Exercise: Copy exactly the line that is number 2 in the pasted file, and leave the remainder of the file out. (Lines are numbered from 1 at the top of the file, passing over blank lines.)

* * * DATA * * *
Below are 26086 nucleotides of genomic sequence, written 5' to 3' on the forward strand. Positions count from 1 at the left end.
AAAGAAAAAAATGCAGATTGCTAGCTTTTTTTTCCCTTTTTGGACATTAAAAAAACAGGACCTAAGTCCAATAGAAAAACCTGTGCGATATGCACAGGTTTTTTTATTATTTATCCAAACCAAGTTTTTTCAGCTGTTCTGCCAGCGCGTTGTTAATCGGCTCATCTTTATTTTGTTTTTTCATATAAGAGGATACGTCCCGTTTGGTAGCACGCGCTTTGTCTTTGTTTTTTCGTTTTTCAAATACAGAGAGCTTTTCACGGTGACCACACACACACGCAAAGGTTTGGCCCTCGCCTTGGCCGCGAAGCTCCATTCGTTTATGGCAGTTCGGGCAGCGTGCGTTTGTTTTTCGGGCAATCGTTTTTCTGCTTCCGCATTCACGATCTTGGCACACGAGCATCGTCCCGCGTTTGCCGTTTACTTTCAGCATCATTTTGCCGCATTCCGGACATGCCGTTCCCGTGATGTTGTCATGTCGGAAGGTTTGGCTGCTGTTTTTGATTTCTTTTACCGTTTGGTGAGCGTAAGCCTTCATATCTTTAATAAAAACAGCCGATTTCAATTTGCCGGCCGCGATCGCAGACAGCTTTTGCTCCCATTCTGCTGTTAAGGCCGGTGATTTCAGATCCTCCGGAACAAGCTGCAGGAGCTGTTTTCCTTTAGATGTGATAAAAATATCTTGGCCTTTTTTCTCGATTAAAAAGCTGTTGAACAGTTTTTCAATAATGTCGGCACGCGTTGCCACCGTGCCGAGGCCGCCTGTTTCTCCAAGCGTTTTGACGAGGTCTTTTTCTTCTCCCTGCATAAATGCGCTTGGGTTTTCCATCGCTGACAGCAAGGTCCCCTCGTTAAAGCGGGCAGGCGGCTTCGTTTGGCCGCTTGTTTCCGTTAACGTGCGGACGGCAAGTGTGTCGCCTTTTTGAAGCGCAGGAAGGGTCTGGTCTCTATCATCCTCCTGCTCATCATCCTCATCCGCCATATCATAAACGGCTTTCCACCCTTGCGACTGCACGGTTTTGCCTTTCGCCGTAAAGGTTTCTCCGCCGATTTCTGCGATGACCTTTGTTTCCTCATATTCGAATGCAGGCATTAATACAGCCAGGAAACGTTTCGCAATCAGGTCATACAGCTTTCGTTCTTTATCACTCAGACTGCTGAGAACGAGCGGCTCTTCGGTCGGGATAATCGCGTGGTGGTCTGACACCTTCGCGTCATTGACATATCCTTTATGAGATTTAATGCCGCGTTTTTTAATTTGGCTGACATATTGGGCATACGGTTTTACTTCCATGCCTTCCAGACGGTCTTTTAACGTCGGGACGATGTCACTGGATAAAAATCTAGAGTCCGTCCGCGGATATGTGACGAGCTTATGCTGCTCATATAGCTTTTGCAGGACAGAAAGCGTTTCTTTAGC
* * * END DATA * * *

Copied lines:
AAAGAAAAAAATGCAGATTGCTAGCTTTTTTTTCCCTTTTTGGACATTAAAAAAACAGGACCTAAGTCCAATAGAAAAACCTGTGCGATATGCACAGGTTTTTTTATTATTTATCCAAACCAAGTTTTTTCAGCTGTTCTGCCAGCGCGTTGTTAATCGGCTCATCTTTATTTTGTTTTTTCATATAAGAGGATACGTCCCGTTTGGTAGCACGCGCTTTGTCTTTGTTTTTTCGTTTTTCAAATACAGAGAGCTTTTCACGGTGACCACACACACACGCAAAGGTTTGGCCCTCGCCTTGGCCGCGAAGCTCCATTCGTTTATGGCAGTTCGGGCAGCGTGCGTTTGTTTTTCGGGCAATCGTTTTTCTGCTTCCGCATTCACGATCTTGGCACACGAGCATCGTCCCGCGTTTGCCGTTTACTTTCAGCATCATTTTGCCGCATTCCGGACATGCCGTTCCCGTGATGTTGTCATGTCGGAAGGTTTGGCTGCTGTTTTTGATTTCTTTTACCGTTTGGTGAGCGTAAGCCTTCATATCTTTAATAAAAACAGCCGATTTCAATTTGCCGGCCGCGATCGCAGACAGCTTTTGCTCCCATTCTGCTGTTAAGGCCGGTGATTTCAGATCCTCCGGAACAAGCTGCAGGAGCTGTTTTCCTTTAGATGTGATAAAAATATCTTGGCCTTTTTTCTCGATTAAAAAGCTGTTGAACAGTTTTTCAATAATGTCGGCACGCGTTGCCACCGTGCCGAGGCCGCCTGTTTCTCCAAGCGTTTTGACGAGGTCTTTTTCTTCTCCCTGCATAAATGCGCTTGGGTTTTCCATCGCTGACAGCAAGGTCCCCTCGTTAAAGCGGGCAGGCGGCTTCGTTTGGCCGCTTGTTTCCGTTAACGTGCGGACGGCAAGTGTGTCGCCTTTTTGAAGCGCAGGAAGGGTCTGGTCTCTATCATCCTCCTGCTCATCATCCTCATCCGCCATATCATAAACGGCTTTCCACCCTTGCGACTGCACGGTTTTGCCTTTCGCCGTAAAGGTTTCTCCGCCGATTTCTGCGATGACCTTTGTTTCCTCATATTCGAATGCAGGCATTAATACAGCCAGGAAACGTTTCGCAATCAGGTCATACAGCTTTCGTTCTTTATCACTCAGACTGCTGAGAACGAGCGGCTCTTCGGTCGGGATAATCGCGTGGTGGTCTGACACCTTCGCGTCATTGACATATCCTTTATGAGATTTAATGCCGCGTTTTTTAATTTGGCTGACATATTGGGCATACGGTTTTACTTCCATGCCTTCCAGACGGTCTTTTAACGTCGGGACGATGTCACTGGATAAAAATCTAGAGTCCGTCCGCGGATATGTGACGAGCTTATGCTGCTCATATAGCTTTTGCAGGACAGAAAGCGTTTCTTTAGC